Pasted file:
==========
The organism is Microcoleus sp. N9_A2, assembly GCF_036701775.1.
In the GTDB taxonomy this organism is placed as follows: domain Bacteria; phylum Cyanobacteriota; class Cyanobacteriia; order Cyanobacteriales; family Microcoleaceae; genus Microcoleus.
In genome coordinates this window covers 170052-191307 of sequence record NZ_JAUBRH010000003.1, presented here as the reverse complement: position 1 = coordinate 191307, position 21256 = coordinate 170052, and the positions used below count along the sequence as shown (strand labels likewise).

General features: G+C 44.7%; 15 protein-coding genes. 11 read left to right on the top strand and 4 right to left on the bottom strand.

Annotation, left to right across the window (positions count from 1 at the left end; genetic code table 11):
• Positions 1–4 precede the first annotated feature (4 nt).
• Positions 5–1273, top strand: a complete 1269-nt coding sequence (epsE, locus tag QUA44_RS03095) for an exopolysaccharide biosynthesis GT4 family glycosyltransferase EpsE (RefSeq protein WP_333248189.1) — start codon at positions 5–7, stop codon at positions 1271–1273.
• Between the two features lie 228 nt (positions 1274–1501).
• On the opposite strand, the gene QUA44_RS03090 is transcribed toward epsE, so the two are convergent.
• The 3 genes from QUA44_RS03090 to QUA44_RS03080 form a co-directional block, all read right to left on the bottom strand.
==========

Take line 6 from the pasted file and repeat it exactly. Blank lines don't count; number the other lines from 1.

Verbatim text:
• Positions 1–4 precede the first annotated feature (4 nt).